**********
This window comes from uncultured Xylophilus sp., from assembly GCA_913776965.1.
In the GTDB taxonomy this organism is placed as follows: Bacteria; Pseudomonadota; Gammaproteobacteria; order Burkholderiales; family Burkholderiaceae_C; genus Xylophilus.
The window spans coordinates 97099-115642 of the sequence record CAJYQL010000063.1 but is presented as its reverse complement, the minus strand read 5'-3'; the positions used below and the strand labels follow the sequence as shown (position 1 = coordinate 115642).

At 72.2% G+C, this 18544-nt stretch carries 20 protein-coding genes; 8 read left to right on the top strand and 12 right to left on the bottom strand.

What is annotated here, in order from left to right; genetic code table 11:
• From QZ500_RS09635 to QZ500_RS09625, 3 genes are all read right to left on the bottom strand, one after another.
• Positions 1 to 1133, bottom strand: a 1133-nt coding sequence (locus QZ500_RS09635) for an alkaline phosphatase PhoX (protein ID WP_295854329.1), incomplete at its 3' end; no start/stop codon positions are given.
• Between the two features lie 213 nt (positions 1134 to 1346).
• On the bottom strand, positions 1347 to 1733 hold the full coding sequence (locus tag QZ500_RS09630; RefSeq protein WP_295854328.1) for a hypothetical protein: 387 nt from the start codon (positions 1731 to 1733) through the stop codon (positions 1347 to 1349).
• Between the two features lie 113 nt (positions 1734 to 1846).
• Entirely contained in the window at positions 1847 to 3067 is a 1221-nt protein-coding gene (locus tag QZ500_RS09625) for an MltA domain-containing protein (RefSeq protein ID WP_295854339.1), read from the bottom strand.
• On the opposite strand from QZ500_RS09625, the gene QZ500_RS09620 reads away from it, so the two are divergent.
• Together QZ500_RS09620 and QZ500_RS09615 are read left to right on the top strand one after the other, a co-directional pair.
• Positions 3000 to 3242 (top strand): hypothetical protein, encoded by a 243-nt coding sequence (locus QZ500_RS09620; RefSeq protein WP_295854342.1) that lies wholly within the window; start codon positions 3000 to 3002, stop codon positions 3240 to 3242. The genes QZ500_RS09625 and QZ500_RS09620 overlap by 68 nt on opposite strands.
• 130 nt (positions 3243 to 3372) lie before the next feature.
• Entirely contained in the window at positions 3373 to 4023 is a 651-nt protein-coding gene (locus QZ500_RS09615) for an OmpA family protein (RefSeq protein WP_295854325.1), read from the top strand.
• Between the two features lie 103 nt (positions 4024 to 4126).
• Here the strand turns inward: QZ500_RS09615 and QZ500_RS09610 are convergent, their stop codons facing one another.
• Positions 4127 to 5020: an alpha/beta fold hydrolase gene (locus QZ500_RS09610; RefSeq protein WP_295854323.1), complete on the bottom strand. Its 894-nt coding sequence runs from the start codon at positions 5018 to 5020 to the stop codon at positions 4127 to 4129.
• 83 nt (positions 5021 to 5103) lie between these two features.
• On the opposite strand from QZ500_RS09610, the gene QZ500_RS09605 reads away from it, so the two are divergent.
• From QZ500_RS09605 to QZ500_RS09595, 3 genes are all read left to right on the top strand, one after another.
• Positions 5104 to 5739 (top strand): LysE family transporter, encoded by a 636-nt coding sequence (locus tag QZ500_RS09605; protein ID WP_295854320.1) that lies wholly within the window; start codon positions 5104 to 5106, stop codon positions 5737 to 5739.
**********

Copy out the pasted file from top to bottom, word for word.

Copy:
This window comes from uncultured Xylophilus sp., from assembly GCA_913776965.1.
In the GTDB taxonomy this organism is placed as follows: Bacteria; Pseudomonadota; Gammaproteobacteria; order Burkholderiales; family Burkholderiaceae_C; genus Xylophilus.
The window spans coordinates 97099-115642 of the sequence record CAJYQL010000063.1 but is presented as its reverse complement, the minus strand read 5'-3'; the positions used below and the strand labels follow the sequence as shown (position 1 = coordinate 115642).

At 72.2% G+C, this 18544-nt stretch carries 20 protein-coding genes; 8 read left to right on the top strand and 12 right to left on the bottom strand.

What is annotated here, in order from left to right; genetic code table 11:
• From QZ500_RS09635 to QZ500_RS09625, 3 genes are all read right to left on the bottom strand, one after another.
• Positions 1 to 1133, bottom strand: a 1133-nt coding sequence (locus QZ500_RS09635) for an alkaline phosphatase PhoX (protein ID WP_295854329.1), incomplete at its 3' end; no start/stop codon positions are given.
• Between the two features lie 213 nt (positions 1134 to 1346).
• On the bottom strand, positions 1347 to 1733 hold the full coding sequence (locus tag QZ500_RS09630; RefSeq protein WP_295854328.1) for a hypothetical protein: 387 nt from the start codon (positions 1731 to 1733) through the stop codon (positions 1347 to 1349).
• Between the two features lie 113 nt (positions 1734 to 1846).
• Entirely contained in the window at positions 1847 to 3067 is a 1221-nt protein-coding gene (locus tag QZ500_RS09625) for an MltA domain-containing protein (RefSeq protein ID WP_295854339.1), read from the bottom strand.
• On the opposite strand from QZ500_RS09625, the gene QZ500_RS09620 reads away from it, so the two are divergent.
• Together QZ500_RS09620 and QZ500_RS09615 are read left to right on the top strand one after the other, a co-directional pair.
• Positions 3000 to 3242 (top strand): hypothetical protein, encoded by a 243-nt coding sequence (locus QZ500_RS09620; RefSeq protein WP_295854342.1) that lies wholly within the window; start codon positions 3000 to 3002, stop codon positions 3240 to 3242. The genes QZ500_RS09625 and QZ500_RS09620 overlap by 68 nt on opposite strands.
• 130 nt (positions 3243 to 3372) lie before the next feature.
• Entirely contained in the window at positions 3373 to 4023 is a 651-nt protein-coding gene (locus QZ500_RS09615) for an OmpA family protein (RefSeq protein WP_295854325.1), read from the top strand.
• Between the two features lie 103 nt (positions 4024 to 4126).
• Here the strand turns inward: QZ500_RS09615 and QZ500_RS09610 are convergent, their stop codons facing one another.
• Positions 4127 to 5020: an alpha/beta fold hydrolase gene (locus QZ500_RS09610; RefSeq protein WP_295854323.1), complete on the bottom strand. Its 894-nt coding sequence runs from the start codon at positions 5018 to 5020 to the stop codon at positions 4127 to 4129.
• 83 nt (positions 5021 to 5103) lie between these two features.
• On the opposite strand from QZ500_RS09610, the gene QZ500_RS09605 reads away from it, so the two are divergent.
• From QZ500_RS09605 to QZ500_RS09595, 3 genes are all read left to right on the top strand, one after another.
• Positions 5104 to 5739 (top strand): LysE family transporter, encoded by a 636-nt coding sequence (locus tag QZ500_RS09605; protein ID WP_295854320.1) that lies wholly within the window; start codon positions 5104 to 5106, stop codon positions 5737 to 5739.